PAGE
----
COL Kevin Abbott (Nephrology Chief and Program Director) was awarded the Surgeon General's Award
Dr. Abbott is Professor of Medicine at the Uniformed Services University Hebert School of Medicine.COL Kevin Abbott (Nephrology Chief and Program Director) was awarded the Surgeon General's Award for Military Academic Excellence (The Lewis Aspey Mologne Award) at the Army OTSG Consultant's meeting on 3 December 2013, by LTG Horoho.
Louis N. Pangaro, M.D., MACP, Professor and Chair, Uniformed Services University, Department of Medicine
Dr. Louis N. Pangaro is Chairman of the Department of Medicine at the Uniformed Services University. His medical degree is from Georgetown University (1973), and he did a residency in Internal Medicine and fellowship in endocrinology there. In 1978, Dr. Pangaro joined the Army to do a research fellowship at Walter Reed Army Medical Center, winning the Bailey K. Ashford Research Award for developing the first immunoassay for 3,5 - Diiodothyronine. He retired in 1998, receiving the Defense Meritorious Service Medal. Dr. Pangaro joined the Uniformed Services University in 1978, initially as an Instructor in the Department of Medicine, and was eventually appointed Professor with tenure, in 1998, upon his retirement from the United States Army. In 1990, he served as the Department's Director of Education Programs and Vice-chair, and was selected as Department Chairman in June of 2008. Since 2009 Dr. Pangaro has been one of the faculty leaders of curricular redesign for the USU School of Medicine.
Dr. Pangaro's scholarly work is in the evaluation of the competence of medical trainees. He created "standardized examinees" to calibrate the validity of the prototype clinical skills examination of the US Medical Licensing Exam. He created a "synthetic" framework for defining expectations of students and residents (the "RIME scheme", for reporter-interpreter-manger-educator). This conceptual alternative to the traditional knowledge-skills-attitudes paradigm is used in half of American medical schools. Dr. Pangaro has personally evaluated and given individual feedback to more than several thousand medical students. Nearly all of them are still part of the military medical community. Starting in 2000, Dr. Pangaro has directed a six-day course for military GME program directors in assessing competence, and he co-directs the annual Harvard Macy International Program for a Systems Approach to Assessment in the Health Sciences Education. He is an at-large member of the NBME.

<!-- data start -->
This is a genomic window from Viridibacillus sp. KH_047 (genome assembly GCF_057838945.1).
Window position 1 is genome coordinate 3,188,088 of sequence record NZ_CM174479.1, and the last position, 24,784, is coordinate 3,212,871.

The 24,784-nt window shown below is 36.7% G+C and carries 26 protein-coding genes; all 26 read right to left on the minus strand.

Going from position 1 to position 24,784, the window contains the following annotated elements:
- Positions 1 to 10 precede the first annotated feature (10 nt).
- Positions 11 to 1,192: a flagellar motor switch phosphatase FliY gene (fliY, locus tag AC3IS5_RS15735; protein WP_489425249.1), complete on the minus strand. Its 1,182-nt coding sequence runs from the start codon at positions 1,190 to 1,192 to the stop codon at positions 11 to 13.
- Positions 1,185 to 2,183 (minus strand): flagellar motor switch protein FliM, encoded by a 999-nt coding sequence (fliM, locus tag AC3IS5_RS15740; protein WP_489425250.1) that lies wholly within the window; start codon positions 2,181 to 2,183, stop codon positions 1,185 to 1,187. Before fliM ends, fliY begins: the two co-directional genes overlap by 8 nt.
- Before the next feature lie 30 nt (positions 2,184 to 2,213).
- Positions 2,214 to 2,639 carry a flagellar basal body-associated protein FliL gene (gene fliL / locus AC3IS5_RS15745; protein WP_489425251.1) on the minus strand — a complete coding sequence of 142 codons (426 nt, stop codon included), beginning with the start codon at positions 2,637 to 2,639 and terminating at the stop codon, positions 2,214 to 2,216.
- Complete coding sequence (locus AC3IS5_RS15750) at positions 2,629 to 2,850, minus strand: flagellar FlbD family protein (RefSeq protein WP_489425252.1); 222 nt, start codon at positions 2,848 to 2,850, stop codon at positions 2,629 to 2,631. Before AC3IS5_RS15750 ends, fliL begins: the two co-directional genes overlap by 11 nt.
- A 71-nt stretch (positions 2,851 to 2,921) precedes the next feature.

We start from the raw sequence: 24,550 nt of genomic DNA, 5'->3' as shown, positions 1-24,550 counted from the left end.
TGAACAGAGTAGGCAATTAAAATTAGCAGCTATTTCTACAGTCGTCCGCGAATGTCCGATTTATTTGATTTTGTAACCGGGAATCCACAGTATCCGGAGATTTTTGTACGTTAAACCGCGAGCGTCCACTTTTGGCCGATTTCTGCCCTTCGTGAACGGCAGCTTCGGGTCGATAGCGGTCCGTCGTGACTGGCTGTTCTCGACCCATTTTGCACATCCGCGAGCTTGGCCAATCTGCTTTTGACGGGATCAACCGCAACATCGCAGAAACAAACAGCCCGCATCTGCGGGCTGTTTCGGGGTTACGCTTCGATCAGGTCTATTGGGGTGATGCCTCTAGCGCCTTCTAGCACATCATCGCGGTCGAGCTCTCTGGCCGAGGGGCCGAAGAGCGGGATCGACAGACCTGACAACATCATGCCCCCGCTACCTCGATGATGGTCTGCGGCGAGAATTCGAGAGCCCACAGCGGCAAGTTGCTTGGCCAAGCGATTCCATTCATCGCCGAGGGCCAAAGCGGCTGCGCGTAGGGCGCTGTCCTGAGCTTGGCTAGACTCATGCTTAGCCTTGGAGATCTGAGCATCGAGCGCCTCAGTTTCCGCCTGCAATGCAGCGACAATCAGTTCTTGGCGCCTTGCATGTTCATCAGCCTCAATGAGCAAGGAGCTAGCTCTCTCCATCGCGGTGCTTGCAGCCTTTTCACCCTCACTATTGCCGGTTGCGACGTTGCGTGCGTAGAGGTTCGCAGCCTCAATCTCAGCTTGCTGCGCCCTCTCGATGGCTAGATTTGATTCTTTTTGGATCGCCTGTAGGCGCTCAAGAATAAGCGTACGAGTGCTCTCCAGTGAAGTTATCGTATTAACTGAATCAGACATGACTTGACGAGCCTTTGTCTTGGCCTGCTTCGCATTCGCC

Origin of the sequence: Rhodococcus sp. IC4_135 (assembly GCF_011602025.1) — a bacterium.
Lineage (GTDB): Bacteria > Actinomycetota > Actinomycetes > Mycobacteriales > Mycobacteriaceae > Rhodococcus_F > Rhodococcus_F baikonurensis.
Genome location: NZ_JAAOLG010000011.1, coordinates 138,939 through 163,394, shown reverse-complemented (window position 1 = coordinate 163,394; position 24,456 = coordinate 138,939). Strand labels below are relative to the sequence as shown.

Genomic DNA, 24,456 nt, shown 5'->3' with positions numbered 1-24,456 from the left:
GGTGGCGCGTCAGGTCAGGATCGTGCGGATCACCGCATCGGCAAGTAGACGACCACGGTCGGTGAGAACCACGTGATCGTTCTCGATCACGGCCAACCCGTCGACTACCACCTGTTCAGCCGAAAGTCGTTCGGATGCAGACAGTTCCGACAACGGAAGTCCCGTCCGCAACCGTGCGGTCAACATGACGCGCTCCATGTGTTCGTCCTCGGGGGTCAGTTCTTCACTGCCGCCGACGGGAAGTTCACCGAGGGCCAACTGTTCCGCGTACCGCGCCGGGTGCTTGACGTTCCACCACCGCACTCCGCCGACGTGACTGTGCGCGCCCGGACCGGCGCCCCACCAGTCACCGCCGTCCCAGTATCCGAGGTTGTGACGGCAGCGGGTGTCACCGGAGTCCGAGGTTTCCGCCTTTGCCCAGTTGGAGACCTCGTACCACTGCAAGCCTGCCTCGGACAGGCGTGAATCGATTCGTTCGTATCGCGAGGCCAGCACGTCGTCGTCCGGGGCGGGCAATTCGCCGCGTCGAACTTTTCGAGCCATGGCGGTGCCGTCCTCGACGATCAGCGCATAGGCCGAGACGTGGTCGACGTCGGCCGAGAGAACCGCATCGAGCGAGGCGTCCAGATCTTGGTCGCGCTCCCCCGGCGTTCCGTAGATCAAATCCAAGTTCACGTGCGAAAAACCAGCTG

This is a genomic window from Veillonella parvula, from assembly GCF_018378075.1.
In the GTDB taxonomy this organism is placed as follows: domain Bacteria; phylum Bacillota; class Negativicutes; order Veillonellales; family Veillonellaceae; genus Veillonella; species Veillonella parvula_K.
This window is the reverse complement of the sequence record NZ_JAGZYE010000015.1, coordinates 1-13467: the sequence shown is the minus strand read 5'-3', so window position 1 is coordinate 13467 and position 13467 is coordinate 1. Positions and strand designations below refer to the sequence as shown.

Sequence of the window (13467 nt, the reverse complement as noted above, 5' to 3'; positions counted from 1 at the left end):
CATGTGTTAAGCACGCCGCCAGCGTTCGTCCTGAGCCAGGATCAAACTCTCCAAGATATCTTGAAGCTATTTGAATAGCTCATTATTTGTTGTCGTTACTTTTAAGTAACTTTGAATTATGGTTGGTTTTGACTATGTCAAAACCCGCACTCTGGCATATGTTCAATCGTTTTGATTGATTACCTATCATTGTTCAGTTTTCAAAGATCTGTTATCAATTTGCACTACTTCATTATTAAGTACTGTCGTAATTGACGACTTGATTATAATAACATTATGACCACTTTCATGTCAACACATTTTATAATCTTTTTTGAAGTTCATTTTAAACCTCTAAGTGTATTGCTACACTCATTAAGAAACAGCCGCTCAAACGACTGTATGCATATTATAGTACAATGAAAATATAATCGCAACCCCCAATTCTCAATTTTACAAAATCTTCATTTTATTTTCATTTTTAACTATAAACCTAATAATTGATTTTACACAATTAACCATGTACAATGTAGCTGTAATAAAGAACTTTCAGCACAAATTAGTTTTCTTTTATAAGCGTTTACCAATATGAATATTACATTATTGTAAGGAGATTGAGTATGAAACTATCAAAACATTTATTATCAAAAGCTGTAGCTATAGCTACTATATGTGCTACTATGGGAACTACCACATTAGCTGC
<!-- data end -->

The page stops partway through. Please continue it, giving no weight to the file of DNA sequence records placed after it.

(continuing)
Dr. Pangaro is on the editorial boards of Academic Medicine and Teaching and Learning in Medicine, and is past-chair of the Research in Medical Education Conference Committee of the GEA/AAMC. He has served as President of the Clerkship Directors in Internal Medicine (CDIM), and of the Alliance for Clinical Education (ACE), the coordinating council for eight national organizations of American clerkship directors. Dr. Pangaro has been honored by the AAMC with the Glaser Distinguished Teacher Award (2005), by USU students with the Clements Awards for Excellence in Education (1990) and by the USU Faculty with the inaugural Carol Johns Teaching Medal (2001). He has been recognized by CDIM with all three of their awards: the inaugural award for Outstanding Program Development (1998, now named the Louis Pangaro Award), the Outstanding Educational Research Award (2000), and the Outstanding Service Award (2005); and by the British Embassy Players for his production of Shakespeare's Hamlet (1990). He was recognized by the Army chapter of the American College of Physicians with its inaugural Master Teacher Award (1997) and by the Washington, DC chapter of the College with its Sol Katz Teaching Award (2005) and its Laureate Award (2012). In 2010, Dr. Pangaro was named as a Master of the American College of Physicians (MACP), and in 2012, he received the lifetime achievement award from the Association of Program Directors in Internal Medicine.